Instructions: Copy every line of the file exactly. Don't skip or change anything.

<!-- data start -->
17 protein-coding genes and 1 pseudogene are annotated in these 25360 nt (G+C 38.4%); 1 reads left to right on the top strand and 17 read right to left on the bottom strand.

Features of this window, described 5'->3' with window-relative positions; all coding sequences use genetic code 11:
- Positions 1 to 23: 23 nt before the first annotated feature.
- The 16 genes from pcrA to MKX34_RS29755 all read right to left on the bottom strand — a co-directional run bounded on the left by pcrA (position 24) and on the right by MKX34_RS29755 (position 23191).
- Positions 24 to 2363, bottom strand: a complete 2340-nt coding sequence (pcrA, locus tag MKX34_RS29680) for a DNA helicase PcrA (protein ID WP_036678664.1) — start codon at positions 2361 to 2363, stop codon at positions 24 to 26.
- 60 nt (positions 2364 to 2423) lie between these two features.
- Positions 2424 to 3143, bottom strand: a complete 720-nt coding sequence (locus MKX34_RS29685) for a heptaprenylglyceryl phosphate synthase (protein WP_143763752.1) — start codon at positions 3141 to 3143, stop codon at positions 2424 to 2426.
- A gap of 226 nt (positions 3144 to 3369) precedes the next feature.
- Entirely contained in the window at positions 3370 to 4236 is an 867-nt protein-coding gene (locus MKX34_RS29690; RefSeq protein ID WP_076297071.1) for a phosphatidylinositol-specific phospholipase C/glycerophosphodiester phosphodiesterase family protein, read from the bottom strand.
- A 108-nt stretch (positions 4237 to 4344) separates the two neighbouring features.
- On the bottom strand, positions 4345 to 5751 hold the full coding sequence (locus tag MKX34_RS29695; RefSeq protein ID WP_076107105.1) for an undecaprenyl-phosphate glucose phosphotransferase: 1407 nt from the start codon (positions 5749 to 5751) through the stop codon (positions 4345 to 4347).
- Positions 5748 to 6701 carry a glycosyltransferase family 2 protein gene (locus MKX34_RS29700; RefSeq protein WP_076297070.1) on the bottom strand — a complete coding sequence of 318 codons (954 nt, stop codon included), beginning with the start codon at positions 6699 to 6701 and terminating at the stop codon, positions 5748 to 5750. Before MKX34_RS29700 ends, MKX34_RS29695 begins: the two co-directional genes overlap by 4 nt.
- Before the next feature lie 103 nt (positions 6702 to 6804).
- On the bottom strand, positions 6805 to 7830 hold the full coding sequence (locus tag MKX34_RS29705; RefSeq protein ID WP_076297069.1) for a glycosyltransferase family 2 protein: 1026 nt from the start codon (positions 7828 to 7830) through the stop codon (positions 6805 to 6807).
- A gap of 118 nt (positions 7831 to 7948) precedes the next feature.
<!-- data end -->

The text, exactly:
17 protein-coding genes and 1 pseudogene are annotated in these 25360 nt (G+C 38.4%); 1 reads left to right on the top strand and 17 read right to left on the bottom strand.

Features of this window, described 5'->3' with window-relative positions; all coding sequences use genetic code 11:
- Positions 1 to 23: 23 nt before the first annotated feature.
- The 16 genes from pcrA to MKX34_RS29755 all read right to left on the bottom strand — a co-directional run bounded on the left by pcrA (position 24) and on the right by MKX34_RS29755 (position 23191).
- Positions 24 to 2363, bottom strand: a complete 2340-nt coding sequence (pcrA, locus tag MKX34_RS29680) for a DNA helicase PcrA (protein ID WP_036678664.1) — start codon at positions 2361 to 2363, stop codon at positions 24 to 26.
- 60 nt (positions 2364 to 2423) lie between these two features.
- Positions 2424 to 3143, bottom strand: a complete 720-nt coding sequence (locus MKX34_RS29685) for a heptaprenylglyceryl phosphate synthase (protein WP_143763752.1) — start codon at positions 3141 to 3143, stop codon at positions 2424 to 2426.
- A gap of 226 nt (positions 3144 to 3369) precedes the next feature.
- Entirely contained in the window at positions 3370 to 4236 is an 867-nt protein-coding gene (locus MKX34_RS29690; RefSeq protein ID WP_076297071.1) for a phosphatidylinositol-specific phospholipase C/glycerophosphodiester phosphodiesterase family protein, read from the bottom strand.
- A 108-nt stretch (positions 4237 to 4344) separates the two neighbouring features.
- On the bottom strand, positions 4345 to 5751 hold the full coding sequence (locus tag MKX34_RS29695; RefSeq protein ID WP_076107105.1) for an undecaprenyl-phosphate glucose phosphotransferase: 1407 nt from the start codon (positions 5749 to 5751) through the stop codon (positions 4345 to 4347).
- Positions 5748 to 6701 carry a glycosyltransferase family 2 protein gene (locus MKX34_RS29700; RefSeq protein WP_076297070.1) on the bottom strand — a complete coding sequence of 318 codons (954 nt, stop codon included), beginning with the start codon at positions 6699 to 6701 and terminating at the stop codon, positions 5748 to 5750. Before MKX34_RS29700 ends, MKX34_RS29695 begins: the two co-directional genes overlap by 4 nt.
- Before the next feature lie 103 nt (positions 6702 to 6804).
- On the bottom strand, positions 6805 to 7830 hold the full coding sequence (locus tag MKX34_RS29705; RefSeq protein ID WP_076297069.1) for a glycosyltransferase family 2 protein: 1026 nt from the start codon (positions 7828 to 7830) through the stop codon (positions 6805 to 6807).
- A gap of 118 nt (positions 7831 to 7948) precedes the next feature.